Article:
At Emutex, we create and sell great software to professional companies building solutions. From time to time, we also build proofs of concept, prototypes and demos. We do this to educate, to promote awareness, to enable hobbyists and to demonstrate what we can achieve.


John Twomey - CEO.


We have designed and produced the Emutex 56-pin GPIO Expander Shield.


1. Introduction

The GPIO expander is based on a pair of MAX9657 GPIO expander chips from Maxim Integrated. It takes the form of a standard Arduino Uno shield, and plugs directly onto an Intel® Galileo or a number of Arduino base boards.  A 4-wire SPI interface is used for communication between the main board and the shield.  Using a standard Arduino sketch application, the user can toggle any or all of the output pins on the expander on and off.  Since only 4 of the 20 pins on the Arduino shield interface are needed to control the shield, 16 pins are available for use as GPIO thus allowing a combined total of 72 GPIO pins. This allows for a versatile set of uses, such as controlling an 8x8x8 LED cube.

2. The Hardware

The expander shield was designed in-house at Emutex using the excellent FreePCB application.  The board is a 2-layer PCB, with the following features:

  • 2 MAX9657 ICs (36-pin SSOP package) connected in a daisy-chain configuration
  • Standard Arduino Uno shield pin layout, allowing the shield to plug directly onto an Intel Galileo or Arduino Uno or any other Arduino-style board with this interface
  • 2 banks of double-row 0.1"-spaced pin headers for the GPIO outputs, conveniently designed to allow standard ribbon cables to be used to connect the GPIO outputs to an external board. (Hint: this a great use for old IDE hard-drive cables)
  • selectable 3.3V or 5V voltage source. This allows it to be connected to 3.3V or 5V Arduino boards, and also allows the user to choose to have 3.3V or 5V logic voltage levels on the GPIO outputs

2.1 PCB Layout source file

The PCB design is available to download from here:

3. The Software

An Arduino software library was created to simplify the usage of the GPIO Expander Shield.  Designed to be imported easily into the Arduino IDE, and written to work with the Intel Galileo or any standard Arduino board, the library allows the user to get up and running with the shield in minutes.

The source code is made freely available by Emutex on GitHub:

Some notable features of the library include:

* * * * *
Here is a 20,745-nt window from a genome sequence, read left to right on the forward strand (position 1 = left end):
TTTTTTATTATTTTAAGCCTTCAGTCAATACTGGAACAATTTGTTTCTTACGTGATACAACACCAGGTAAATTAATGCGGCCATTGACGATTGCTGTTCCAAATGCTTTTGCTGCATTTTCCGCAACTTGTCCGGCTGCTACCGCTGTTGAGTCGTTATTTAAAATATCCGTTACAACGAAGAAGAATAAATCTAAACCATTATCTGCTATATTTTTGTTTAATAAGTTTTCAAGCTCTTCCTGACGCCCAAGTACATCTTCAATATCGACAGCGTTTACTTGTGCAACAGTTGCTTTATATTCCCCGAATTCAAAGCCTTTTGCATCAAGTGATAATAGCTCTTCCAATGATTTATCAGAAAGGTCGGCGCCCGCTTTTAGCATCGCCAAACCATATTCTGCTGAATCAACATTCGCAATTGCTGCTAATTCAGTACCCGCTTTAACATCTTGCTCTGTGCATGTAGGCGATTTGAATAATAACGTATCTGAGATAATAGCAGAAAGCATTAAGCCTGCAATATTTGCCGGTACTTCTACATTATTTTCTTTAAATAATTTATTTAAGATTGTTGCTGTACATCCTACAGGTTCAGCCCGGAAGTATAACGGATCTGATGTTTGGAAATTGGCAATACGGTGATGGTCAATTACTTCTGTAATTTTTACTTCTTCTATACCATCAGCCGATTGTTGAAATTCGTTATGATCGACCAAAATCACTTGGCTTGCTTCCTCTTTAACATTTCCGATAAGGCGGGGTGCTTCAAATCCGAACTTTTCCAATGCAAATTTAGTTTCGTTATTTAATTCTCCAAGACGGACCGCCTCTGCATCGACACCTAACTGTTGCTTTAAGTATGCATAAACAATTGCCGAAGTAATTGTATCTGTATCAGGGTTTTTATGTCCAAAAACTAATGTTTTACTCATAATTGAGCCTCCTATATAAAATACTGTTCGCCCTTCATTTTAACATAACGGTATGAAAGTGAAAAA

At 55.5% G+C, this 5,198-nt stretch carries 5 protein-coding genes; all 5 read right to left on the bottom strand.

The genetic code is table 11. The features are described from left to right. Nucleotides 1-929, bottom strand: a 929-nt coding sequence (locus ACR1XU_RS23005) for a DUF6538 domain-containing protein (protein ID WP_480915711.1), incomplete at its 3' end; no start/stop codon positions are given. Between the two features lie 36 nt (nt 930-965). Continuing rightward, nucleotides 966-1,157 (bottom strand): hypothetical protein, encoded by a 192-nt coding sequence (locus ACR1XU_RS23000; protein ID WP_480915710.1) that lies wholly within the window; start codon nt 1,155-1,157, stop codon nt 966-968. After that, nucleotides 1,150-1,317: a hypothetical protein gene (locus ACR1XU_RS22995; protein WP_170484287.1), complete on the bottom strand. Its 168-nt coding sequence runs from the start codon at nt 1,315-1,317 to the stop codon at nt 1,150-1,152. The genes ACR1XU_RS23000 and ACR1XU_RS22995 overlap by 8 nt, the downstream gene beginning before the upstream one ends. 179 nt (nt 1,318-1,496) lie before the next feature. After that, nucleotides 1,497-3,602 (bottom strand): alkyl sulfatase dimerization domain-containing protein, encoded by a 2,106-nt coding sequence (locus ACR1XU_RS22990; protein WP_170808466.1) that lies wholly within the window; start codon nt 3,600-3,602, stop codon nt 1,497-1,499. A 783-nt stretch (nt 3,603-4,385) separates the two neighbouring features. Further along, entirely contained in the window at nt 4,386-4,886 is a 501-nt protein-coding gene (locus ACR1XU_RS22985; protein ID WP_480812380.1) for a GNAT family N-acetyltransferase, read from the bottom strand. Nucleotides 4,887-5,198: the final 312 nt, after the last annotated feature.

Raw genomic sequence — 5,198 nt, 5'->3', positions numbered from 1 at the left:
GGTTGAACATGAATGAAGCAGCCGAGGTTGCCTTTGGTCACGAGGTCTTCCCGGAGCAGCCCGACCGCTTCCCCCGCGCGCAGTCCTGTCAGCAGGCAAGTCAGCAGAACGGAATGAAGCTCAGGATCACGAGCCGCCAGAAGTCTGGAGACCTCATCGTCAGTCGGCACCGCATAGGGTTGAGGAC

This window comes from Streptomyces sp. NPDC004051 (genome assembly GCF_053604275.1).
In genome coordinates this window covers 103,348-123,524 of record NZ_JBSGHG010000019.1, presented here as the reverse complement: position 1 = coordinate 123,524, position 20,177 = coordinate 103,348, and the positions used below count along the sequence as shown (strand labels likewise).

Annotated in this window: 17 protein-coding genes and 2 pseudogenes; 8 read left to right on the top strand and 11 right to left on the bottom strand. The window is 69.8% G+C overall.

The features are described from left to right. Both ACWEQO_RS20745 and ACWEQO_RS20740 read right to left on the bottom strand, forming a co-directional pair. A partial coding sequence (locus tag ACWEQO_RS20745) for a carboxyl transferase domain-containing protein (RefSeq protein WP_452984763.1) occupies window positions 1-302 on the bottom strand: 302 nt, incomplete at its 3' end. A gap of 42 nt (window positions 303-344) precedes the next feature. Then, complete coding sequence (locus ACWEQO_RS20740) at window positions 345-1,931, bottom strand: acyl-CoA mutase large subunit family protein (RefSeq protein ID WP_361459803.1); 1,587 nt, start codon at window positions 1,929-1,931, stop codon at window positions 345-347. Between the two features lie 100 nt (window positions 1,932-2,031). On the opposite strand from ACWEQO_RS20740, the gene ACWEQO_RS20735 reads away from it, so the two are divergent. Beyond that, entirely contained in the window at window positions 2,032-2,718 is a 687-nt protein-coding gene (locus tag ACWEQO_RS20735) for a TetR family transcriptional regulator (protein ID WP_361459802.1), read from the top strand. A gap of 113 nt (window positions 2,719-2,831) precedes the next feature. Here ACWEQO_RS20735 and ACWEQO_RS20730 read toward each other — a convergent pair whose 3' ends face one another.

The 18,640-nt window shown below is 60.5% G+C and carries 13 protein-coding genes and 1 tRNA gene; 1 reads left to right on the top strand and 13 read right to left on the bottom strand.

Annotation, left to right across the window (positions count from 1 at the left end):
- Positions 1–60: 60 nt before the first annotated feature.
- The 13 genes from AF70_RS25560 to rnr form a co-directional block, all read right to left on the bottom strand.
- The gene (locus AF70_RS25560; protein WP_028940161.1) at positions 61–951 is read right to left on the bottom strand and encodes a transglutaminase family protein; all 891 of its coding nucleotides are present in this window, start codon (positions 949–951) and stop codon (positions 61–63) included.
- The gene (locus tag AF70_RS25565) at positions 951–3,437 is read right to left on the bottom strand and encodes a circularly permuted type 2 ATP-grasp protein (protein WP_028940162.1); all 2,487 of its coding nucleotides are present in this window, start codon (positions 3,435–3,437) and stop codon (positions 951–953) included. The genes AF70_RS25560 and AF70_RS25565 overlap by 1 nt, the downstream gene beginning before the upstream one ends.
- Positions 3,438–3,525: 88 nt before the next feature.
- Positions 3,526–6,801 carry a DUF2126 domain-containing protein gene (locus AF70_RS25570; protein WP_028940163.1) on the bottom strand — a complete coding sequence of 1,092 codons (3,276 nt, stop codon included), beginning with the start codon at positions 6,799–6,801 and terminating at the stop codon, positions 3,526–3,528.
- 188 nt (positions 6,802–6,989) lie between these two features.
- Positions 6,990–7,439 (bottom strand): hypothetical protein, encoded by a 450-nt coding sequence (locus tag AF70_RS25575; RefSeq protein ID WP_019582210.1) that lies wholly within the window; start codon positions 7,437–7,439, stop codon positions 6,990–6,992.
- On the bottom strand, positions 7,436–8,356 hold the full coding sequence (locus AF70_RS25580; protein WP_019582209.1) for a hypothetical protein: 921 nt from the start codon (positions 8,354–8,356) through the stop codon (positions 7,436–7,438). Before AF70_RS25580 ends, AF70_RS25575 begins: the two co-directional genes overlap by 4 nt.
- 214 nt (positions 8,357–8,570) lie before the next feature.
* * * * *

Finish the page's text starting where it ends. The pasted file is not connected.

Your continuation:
• An option to set each pin immediately, or defer to allow batching of pin updates to maximise efficiency
  • Support for either of the 2 output driver modes available on the MAX6957, which are:
    • GPIO Output mode
    • Constant-Current LED Display Driver mode
  • Allows the user to disable the MAX6957 outputs when not in use, to reduce power consumption

Support for GPIO Input modes is not currently included in the library.  However, the API is designed to accommodate this easily in the future, if needed.

4. Bringing it together

A small volume batch of initial PCBs were created using the excellent OSH Park PCB manufacturing service. Two MAX6957s were hand-soldered to the PCB in our lab at Emutex, along with the other passive components required. The full Bill-Of-Materials is as follows:

 Item  Quantity  Source
 Emutex 56-Pin GPIO Expander PCB  1  Emutex / OSH Park
 MAX6957 SSOP-36 package  2  Mouser
 47nF ceramic capacitor (through-hole)  2 Maplin
 39k 0.25W resistor (through-hole)  2 Maplin
 Arduino stackable header kit  1 Sparkfun
 40-pin break-away headers  2 Sparkfun

As part of the initial testing, two PCB design issues were found:

  1. One of the GPIO outputs from the MAX6957’s was left unconnected.  We soldered a wire on the board to join up that output to the corresponding header pin.
  2. Two trace lines were intersecting.  We cut one of these and re-routed with a wire on the board.
  3. Also, it was observed that using the IOREF pin would be a more optimal choice to provide the source voltage for the board, to avoid possible mismatch in the configuration of the main board and the shield.

All of these points have been addressed in the final PCB design version shown earlier.


5. Conclusion

This expander board was developed as a proof-of-concept for a particular application we were working on.  Depending on the level of interest in this particular board, the following enhancements may be considered for a future revision:

  • Extend the Arduino library to support GPIO input modes
  • Optimise performance of the library for faster GPIO toggle rates
  • Create a stackable design to allow multiple GPIO expanders to be stacked for even more I/Os
  • Improve the PCB layout to re-order the output pins in a linear arrangement according to pin number

The PCB design and the Arduino library are made available under an open source license.  Please feel free to use them and enhance them.  If you find them useful, please let us know - we’d love to hear from you!


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